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Calcium changes in Robinia pseudoacacia pulvinar motor cells during nyctinastic closure mediated by phytochromes

Moysset, Luisa, Llambrich, Esther, Simón, Esther
Protoplasma 2019 v.256 no.3 pp. 615-629
Robinia pseudoacacia, X-radiation, calcium, far-red light, intercellular spaces, irradiation, phytochrome, plasma membrane, potassium, pulvinus, red light, second messengers, transmission electron microscopy, vacuoles, white light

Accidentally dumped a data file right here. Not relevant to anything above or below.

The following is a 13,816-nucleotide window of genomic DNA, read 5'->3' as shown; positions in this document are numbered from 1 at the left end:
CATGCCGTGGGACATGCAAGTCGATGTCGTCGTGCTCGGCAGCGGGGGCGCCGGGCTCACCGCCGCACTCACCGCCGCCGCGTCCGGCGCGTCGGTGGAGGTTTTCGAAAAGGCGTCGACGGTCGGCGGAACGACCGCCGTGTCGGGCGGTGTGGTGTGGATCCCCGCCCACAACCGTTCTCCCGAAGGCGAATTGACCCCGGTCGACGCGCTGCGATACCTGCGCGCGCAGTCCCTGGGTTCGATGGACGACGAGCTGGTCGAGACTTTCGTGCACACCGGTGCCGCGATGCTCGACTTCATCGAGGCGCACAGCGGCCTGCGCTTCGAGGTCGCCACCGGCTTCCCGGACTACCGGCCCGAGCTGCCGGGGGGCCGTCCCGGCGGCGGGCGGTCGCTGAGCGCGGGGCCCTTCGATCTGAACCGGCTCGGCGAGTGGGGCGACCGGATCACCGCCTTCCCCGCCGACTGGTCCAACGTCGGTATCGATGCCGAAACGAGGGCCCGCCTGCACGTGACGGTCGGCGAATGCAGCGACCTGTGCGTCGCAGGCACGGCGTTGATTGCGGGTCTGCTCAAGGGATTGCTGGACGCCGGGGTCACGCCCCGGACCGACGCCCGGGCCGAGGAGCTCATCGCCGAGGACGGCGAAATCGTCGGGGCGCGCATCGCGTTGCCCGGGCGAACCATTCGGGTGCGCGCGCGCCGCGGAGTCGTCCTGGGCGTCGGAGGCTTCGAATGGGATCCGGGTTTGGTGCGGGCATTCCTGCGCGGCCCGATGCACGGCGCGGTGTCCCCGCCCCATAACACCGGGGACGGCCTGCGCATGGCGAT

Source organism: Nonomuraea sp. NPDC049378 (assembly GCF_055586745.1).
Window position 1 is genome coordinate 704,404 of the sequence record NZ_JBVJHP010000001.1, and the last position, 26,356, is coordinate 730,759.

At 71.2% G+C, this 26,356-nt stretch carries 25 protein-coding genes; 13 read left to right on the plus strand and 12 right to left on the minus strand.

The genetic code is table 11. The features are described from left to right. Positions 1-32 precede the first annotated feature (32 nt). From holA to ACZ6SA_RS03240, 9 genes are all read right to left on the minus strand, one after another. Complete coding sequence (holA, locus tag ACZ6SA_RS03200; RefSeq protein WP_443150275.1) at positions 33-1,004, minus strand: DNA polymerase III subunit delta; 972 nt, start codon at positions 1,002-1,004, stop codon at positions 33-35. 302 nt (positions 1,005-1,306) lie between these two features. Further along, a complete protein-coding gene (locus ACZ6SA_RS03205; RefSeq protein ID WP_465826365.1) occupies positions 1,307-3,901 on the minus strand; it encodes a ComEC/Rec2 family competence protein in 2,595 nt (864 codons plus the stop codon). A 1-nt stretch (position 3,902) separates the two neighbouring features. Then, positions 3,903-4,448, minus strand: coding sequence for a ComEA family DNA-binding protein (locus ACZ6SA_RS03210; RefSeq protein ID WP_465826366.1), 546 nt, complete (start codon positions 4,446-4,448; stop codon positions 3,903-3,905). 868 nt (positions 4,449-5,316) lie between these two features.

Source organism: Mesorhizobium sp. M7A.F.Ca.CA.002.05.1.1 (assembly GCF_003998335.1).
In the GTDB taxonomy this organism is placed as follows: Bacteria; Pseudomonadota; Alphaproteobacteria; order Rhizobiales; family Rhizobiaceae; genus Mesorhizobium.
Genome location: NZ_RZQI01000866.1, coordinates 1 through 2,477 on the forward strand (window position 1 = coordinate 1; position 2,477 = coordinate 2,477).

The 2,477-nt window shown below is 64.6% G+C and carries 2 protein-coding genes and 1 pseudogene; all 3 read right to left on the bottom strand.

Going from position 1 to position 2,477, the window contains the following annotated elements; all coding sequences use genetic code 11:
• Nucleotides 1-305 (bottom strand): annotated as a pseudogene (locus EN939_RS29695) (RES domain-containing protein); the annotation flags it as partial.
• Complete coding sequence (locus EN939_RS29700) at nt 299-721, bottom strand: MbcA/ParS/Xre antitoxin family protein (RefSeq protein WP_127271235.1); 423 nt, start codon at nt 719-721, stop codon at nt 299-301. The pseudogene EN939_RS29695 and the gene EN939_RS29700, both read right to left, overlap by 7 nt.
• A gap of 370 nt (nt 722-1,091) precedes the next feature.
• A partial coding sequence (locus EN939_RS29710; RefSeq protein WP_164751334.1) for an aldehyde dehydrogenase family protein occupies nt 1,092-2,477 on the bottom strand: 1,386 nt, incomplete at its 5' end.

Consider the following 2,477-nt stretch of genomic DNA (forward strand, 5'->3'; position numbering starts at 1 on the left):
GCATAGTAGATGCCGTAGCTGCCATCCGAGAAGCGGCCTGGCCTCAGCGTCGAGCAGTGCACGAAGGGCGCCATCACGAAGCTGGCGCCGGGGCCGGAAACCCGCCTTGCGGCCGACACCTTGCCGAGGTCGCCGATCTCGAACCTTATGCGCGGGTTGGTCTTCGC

Potassium pyroantimonate precipitation, transmission electron microscopy, and X-ray microanalysis were used to investigate the subcellular localization of loosely bound calcium in Robinia pseudoacacia pulvinar motor cells during phytochrome-mediated nyctinastic closure. Calcium localization was carried out in pulvini collected in white light 2 h after the beginning of the photoperiod, immediately after a red light or a far-red light pulse applied 2 h after the beginning of the photoperiod and after 15 or 25 min of darkness respectively. Calcium antimonate precipitates were found in all the pulvinar tissues from the epidermis to the vascular bundle, independent of the light treatment. At subcellular level, precipitates were found mainly in the intercellular spaces, the inner surface of the plasma membrane, cytoplasm, colloidal vacuoles, and nuclei. Red light enhanced the nyctinastic closure of leaflets and caused an asymmetric distribution of cytosolic calcium precipitates between the extensor and flexor motor cells. Both the number and area of the cytosolic calcium precipitates drastically increased in the extensor cells compared to the flexor motor cells. Red light had a rapid and transient effect on the distribution of cytosolic calcium precipitates, which occurred during or at the end of the irradiation, before leaflet closure. By contrast, the distribution of cytosolic loosely bound calcium was similar between the extensor and flexor motor cells after irradiation with far-red light. Our results demonstrate that red light causes specific calcium mobilization in pulvinar motor cells and suggest the involvement of cytoplasmic Ca²⁺ as a second messenger for phytochrome during nyctinastic closure.